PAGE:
Basic first aid tips for people with epilepsy

Ask Patricia Gibson and she can tell you numerous stories that convey the misconceptions associated with epilepsy. She will tell you about people who have been misdiagnosed and later arrested for their odd behavior following a seizure. She will tell you that she's known people with epilepsy who have been inadvertently hurt by would-be good Samaritans. Most importantly, she will tell you that there are ways to help.

Gibson, director of Epilepsy Information Services at Wake Forest Baptist Medical Center, provides patients and their families with connections to treatment, information and education. During National Epilepsy Awareness Month (November), Gibson would like to continue spreading the word about the proper ways to recognize and deal with people having an epileptic seizure.

"Statistically, one in 10 of us will have a seizure at some time,'' she said. "So recognizing and being able to take care of handling a seizure is just something that everybody needs to know.''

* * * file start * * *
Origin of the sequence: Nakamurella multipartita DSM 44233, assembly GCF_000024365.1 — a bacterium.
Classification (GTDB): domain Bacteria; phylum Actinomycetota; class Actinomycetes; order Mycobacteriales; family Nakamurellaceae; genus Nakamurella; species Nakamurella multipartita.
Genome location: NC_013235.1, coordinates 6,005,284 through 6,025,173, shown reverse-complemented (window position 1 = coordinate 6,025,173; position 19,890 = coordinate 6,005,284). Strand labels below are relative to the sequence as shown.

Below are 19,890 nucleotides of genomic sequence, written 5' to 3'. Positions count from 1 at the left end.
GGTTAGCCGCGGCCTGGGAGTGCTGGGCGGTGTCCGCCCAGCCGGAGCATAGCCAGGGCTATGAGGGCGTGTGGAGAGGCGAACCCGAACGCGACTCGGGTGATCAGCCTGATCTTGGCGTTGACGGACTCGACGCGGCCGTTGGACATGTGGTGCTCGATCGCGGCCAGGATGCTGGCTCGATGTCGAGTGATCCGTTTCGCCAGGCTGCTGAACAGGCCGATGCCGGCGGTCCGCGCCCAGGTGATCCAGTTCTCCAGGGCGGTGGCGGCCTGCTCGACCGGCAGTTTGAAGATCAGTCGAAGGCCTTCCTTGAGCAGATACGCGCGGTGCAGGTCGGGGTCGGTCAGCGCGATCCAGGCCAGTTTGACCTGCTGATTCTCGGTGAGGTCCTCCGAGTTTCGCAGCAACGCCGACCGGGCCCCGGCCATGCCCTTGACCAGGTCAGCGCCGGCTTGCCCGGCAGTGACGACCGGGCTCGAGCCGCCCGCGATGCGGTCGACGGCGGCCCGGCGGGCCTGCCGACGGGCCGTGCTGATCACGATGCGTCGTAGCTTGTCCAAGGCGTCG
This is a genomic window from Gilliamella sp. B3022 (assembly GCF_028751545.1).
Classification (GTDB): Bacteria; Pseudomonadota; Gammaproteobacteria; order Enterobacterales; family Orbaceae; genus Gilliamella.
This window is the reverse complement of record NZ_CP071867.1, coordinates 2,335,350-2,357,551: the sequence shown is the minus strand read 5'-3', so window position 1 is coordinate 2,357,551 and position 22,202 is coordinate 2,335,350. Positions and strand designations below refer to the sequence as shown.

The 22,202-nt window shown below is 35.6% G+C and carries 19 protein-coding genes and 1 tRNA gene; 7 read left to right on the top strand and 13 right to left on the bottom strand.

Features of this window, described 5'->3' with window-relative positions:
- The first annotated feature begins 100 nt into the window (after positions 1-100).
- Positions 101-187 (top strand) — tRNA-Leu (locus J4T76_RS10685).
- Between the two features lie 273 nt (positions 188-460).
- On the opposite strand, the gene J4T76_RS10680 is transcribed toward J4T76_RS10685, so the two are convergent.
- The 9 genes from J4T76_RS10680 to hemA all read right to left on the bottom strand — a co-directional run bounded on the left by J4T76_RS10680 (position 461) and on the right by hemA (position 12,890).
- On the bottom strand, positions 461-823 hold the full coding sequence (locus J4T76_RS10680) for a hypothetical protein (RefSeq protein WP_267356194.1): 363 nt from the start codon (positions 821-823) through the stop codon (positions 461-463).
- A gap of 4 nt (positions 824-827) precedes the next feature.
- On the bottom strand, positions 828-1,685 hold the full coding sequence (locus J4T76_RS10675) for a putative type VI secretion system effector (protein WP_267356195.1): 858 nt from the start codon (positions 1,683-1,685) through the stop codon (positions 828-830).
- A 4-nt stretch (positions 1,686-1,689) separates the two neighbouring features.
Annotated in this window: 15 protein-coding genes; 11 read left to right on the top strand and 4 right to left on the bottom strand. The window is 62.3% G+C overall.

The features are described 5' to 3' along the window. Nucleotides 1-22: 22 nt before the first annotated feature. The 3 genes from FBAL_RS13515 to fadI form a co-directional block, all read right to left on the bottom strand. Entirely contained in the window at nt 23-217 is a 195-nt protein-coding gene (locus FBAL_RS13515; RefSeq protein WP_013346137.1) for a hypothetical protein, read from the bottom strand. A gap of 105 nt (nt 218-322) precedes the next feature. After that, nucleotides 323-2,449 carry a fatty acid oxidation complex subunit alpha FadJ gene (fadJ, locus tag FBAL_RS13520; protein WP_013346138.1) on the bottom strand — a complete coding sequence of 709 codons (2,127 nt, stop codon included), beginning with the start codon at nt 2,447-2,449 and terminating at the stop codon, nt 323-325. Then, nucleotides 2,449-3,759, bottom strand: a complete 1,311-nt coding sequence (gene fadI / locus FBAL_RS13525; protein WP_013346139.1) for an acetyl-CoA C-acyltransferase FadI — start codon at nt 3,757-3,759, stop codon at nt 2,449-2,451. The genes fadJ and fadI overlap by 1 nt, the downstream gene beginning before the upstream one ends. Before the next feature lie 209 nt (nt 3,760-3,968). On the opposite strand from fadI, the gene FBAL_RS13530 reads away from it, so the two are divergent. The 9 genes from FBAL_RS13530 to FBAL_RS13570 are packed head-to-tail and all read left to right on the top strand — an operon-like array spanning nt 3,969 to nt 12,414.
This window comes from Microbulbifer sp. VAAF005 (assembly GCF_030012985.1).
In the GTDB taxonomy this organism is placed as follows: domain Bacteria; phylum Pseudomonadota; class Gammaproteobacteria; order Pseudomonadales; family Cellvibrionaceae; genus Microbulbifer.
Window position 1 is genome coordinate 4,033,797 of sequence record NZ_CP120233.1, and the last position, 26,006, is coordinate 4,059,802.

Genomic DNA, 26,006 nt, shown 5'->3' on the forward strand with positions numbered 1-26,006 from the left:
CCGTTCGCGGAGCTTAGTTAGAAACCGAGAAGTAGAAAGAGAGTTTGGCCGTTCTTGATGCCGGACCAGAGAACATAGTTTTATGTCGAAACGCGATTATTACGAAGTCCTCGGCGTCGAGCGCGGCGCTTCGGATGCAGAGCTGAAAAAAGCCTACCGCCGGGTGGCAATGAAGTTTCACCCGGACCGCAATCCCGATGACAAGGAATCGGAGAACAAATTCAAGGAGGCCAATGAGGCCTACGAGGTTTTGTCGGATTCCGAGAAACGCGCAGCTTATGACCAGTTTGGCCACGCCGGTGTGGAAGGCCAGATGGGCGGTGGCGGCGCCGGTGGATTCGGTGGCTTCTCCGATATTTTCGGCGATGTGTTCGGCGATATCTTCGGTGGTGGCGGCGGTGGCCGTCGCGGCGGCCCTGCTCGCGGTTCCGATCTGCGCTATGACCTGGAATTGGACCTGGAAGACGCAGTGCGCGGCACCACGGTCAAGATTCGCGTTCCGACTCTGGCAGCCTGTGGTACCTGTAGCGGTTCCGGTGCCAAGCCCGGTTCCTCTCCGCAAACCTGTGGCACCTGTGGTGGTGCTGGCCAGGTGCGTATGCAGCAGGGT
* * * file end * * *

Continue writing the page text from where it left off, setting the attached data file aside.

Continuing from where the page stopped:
When someone is having a seizure, the goal is to keep that person safe until the seizure stops naturally. Here are some basic first aid tips offered by the nonprofit Epilepsy Foundation of North Carolina, with some added comments by Gibson.

•Don't hold the person down or try to stop seizure movements.

•Clear the area around the person of anything hard or sharp and time the seizure with a watch.

•Loosen ties or anything around the neck that may make breathing difficult and put something flat and soft, like a folded jacket, under the head.

•Turn the person gently onto one side to help keep the airway clear. Do not try to force the mouth open with any hard implement or with fingers. Gibson said that people who are having a seizure will not swallow their tongue; in fact, attempting to hold the tongue down can harm both the person having the seizure and the person attempting to give aid.

•Don't attempt artificial respiration except in the unlikely event that a person does not start breathing again after the seizure has stopped.

•Stay with the person until the seizure ends naturally and be friendly and reassuring as consciousness returns. Gibson warned that people coming out of seizures can be disoriented and may be fearful, distrustful or display other distraught emotions.

•If the person does not stop seizing after five minutes, continues to have a series of seizures, or is unconscious or unresponsive after the seizure ends, stay with them and have someone call 911.

"Knowing these tips," Gibson said, "can go a long way in preventing further harm to a person suffering through a seizure."

Source:

Wake Forest Baptist Medical Center

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